Jimmie Johnson: "I am responsible" for performance struggles
Jimmie Johnson once again has a chance to win a NASCAR-record eighth championship in the Cup Series but to do so may require a Herculean-like effort.
Johnson remains immersed in a career-long 49-race winless streak, which dates back to last spring’s race at Dover (Del.) International Speedway.
He did qualify for the 16-driver playoff field but enters as the 15th seed – one of three drivers in the playoffs who failed to score a playoff point during the regular season.
Asked if his psyche had been affected during his performance struggles, Johnson said, “You’re not human if it doesn’t bother you. I do know that I have a role in the performance of this car and a leadership role with the team.
“I do know that I am responsible for where we’re at as well. To what level, I don’t know yet. We’re not through it. I think we can reflect back hopefully at some point very soon once we get through it.
“It has been hard on me. There have been days and weeks and, unfortunately, months when I’m much stronger dealing with it and other times when it’s a little more difficult.”
The Southern 500 two weeks ago at Darlington (S.C.) Raceway still weighs heavily on Johnson’s mind. He ended up finishing 39th, eventually falling out of the race due to a broken oil pump.
The weekend, however, turned into a litany of problems. Johnson had a fast car in practice but then tagged the wall during Round 2 of qualifying. He had to start the race from the rear of the field after his team fixed damage on his No. 48 Chevrolet.
“I’ve been pretty hard on myself since the Darlington race. We had a great car and could run up there in the top-three and top-five and I made a series of mistakes that triggered other mistakes within the team and we had a terrible night,” he said.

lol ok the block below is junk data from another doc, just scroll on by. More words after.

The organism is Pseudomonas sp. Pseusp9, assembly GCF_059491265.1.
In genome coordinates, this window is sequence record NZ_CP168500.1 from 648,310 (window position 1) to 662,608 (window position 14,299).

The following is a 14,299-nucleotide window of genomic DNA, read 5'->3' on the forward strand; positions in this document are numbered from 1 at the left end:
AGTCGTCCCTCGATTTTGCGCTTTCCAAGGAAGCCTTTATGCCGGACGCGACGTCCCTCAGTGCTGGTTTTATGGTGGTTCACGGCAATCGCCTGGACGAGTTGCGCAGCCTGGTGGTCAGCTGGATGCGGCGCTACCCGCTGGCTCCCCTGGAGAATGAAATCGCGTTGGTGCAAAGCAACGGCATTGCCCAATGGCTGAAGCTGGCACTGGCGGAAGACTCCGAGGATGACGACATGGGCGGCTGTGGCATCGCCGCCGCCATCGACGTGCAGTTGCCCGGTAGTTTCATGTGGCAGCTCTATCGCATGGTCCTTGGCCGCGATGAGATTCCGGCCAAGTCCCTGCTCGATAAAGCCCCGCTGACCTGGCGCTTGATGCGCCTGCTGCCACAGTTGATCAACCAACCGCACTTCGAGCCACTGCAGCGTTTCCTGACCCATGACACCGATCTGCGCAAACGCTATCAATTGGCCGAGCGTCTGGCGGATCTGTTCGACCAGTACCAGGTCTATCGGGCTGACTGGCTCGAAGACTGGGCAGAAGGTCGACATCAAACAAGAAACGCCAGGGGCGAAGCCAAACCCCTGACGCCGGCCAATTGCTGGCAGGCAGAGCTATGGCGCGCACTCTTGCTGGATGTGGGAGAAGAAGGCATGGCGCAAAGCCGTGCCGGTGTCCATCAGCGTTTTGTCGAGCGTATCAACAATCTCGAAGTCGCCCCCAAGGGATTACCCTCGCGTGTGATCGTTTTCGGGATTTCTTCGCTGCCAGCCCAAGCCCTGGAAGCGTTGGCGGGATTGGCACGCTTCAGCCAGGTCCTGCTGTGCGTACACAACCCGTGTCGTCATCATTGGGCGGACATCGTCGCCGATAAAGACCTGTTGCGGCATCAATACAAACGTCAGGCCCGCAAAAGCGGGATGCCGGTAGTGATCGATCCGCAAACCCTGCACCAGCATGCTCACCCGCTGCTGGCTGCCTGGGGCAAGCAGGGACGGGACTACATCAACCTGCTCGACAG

“I’m just trying to pull it back in and not get ahead of myself in some respects. I have to execute at a high level, which I know how to do and the speed in the car, is the speed in the car. There’s not much I can do about that.”
Finding the speed
This season’s spring race at Dover and Darlington were the two races this year Johnson felt the most competitive.
“Spring Dover is probably the one I felt the closest to winning but since then it was definitely Darlington,” he said. “I didn’t get the best read on Darlington because we got to 14th before the first stage was up and was passed a lot of cars but I didn’t a good look at the leaders to evaluate myself against them.
“At Dover, I did and was kind of in the mix (for the win).”
Johnson said he knows there aren’t a lot of his fellow competitors who are feeling sorry for a seven-time champion and 83-time race winner.
“I had a lot of years when I wasn’t very successful in my ascension to my time at Hendrick Motorsports. I fell in love with racing for my own reasons and it wasn’t because of trophies or fame or money. It was because of the experience I had driving the car and I’m still very much in that space,” he said.
“I’m not expecting anybody to say, ‘Oh, poor Jimmie Johnson.’ But I would ask people not to think that I’ve had enough and am ready to throw in the towel or that I don’t care or don’t want it.
“That’s just unfair. Anybody who knows me knows that I’m the opposite.”
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